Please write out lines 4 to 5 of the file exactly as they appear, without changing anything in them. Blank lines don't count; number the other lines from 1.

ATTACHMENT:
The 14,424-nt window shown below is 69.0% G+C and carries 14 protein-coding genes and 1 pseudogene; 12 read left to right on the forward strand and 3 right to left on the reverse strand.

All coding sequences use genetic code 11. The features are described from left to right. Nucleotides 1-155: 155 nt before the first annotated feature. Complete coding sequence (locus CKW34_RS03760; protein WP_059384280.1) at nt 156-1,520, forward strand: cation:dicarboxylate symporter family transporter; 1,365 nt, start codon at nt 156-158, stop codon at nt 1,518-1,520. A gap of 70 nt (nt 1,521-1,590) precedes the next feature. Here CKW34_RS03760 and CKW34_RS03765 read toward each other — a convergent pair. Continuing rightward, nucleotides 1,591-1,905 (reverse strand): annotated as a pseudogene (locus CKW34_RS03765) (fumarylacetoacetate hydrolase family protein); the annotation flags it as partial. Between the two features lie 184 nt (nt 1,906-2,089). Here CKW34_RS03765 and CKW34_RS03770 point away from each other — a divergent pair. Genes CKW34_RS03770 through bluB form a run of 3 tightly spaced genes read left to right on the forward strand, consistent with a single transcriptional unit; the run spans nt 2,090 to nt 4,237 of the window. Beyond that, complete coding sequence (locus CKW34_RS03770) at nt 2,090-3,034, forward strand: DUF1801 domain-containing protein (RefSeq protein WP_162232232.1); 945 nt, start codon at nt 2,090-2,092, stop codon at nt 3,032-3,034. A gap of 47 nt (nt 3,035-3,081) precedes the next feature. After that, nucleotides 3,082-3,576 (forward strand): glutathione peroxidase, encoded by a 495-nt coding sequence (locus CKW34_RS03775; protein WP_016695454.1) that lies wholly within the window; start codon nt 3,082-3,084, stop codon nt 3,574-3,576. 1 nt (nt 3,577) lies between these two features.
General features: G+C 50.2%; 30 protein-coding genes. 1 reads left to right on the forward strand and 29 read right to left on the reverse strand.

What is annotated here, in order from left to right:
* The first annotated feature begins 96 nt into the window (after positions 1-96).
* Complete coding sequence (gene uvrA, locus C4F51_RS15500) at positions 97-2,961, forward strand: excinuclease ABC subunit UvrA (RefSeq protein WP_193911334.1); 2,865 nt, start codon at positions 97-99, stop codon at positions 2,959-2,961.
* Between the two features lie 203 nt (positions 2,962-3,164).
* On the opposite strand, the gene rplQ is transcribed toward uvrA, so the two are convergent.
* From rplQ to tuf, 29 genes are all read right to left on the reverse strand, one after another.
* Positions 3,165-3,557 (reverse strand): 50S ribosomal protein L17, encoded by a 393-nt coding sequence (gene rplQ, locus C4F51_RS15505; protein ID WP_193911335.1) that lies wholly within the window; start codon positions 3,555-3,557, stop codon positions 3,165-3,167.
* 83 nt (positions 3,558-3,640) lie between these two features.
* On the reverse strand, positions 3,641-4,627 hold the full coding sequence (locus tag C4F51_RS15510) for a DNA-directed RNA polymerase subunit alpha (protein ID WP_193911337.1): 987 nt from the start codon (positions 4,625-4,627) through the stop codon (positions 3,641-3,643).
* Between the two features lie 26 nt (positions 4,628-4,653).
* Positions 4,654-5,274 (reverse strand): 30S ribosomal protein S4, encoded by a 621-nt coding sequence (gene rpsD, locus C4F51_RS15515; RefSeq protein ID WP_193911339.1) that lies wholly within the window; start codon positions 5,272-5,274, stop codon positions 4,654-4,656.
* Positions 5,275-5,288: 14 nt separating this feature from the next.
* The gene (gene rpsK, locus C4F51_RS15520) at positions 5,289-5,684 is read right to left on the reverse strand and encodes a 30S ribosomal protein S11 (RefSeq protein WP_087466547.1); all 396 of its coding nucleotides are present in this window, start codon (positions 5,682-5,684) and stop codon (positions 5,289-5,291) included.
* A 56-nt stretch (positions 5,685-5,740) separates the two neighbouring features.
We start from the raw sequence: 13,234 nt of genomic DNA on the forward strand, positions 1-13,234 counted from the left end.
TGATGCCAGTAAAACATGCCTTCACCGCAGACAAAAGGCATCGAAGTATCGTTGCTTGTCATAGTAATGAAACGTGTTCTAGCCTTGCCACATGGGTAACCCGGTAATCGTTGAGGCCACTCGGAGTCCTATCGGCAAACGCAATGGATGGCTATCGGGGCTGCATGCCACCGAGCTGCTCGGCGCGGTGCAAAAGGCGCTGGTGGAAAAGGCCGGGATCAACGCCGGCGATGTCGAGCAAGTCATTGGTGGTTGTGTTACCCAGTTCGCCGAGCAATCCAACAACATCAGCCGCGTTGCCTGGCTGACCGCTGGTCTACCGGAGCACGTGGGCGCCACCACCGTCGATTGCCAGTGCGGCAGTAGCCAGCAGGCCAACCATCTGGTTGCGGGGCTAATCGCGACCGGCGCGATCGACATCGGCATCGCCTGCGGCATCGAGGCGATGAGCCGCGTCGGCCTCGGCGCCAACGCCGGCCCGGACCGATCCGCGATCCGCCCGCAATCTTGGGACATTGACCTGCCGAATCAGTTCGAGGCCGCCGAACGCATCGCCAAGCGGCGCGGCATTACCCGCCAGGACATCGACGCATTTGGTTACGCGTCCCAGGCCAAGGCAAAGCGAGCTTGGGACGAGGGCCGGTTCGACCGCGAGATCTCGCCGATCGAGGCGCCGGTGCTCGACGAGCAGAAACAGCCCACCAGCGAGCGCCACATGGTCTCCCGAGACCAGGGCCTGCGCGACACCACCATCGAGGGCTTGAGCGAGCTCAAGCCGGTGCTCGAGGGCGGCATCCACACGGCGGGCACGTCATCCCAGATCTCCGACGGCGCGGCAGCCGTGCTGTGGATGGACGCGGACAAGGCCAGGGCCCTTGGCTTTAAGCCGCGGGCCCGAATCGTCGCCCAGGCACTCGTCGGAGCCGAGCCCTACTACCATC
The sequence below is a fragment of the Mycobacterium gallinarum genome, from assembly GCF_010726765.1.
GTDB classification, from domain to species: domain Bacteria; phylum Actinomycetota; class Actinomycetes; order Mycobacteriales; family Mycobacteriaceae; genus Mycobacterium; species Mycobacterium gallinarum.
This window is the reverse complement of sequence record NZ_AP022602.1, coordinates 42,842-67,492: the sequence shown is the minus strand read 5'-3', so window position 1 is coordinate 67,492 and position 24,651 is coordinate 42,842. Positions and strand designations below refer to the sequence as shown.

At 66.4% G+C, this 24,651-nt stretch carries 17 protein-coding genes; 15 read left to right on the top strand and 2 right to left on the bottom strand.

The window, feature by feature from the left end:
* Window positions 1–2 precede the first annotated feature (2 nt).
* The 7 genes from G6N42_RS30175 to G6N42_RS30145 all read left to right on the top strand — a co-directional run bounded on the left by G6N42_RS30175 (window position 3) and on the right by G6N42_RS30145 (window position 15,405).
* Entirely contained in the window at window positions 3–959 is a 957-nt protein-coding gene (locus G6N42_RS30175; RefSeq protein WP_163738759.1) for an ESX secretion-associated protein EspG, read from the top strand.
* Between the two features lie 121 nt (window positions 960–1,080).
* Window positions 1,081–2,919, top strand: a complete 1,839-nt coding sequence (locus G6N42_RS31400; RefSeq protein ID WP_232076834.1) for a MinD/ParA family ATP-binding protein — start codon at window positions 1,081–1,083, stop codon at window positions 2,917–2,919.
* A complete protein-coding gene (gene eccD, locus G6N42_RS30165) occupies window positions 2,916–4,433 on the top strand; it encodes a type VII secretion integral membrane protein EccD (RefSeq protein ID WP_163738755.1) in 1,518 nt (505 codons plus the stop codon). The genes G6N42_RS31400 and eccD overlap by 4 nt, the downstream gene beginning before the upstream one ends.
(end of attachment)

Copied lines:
What is annotated here, in order from left to right:
* The first annotated feature begins 96 nt into the window (after positions 1-96).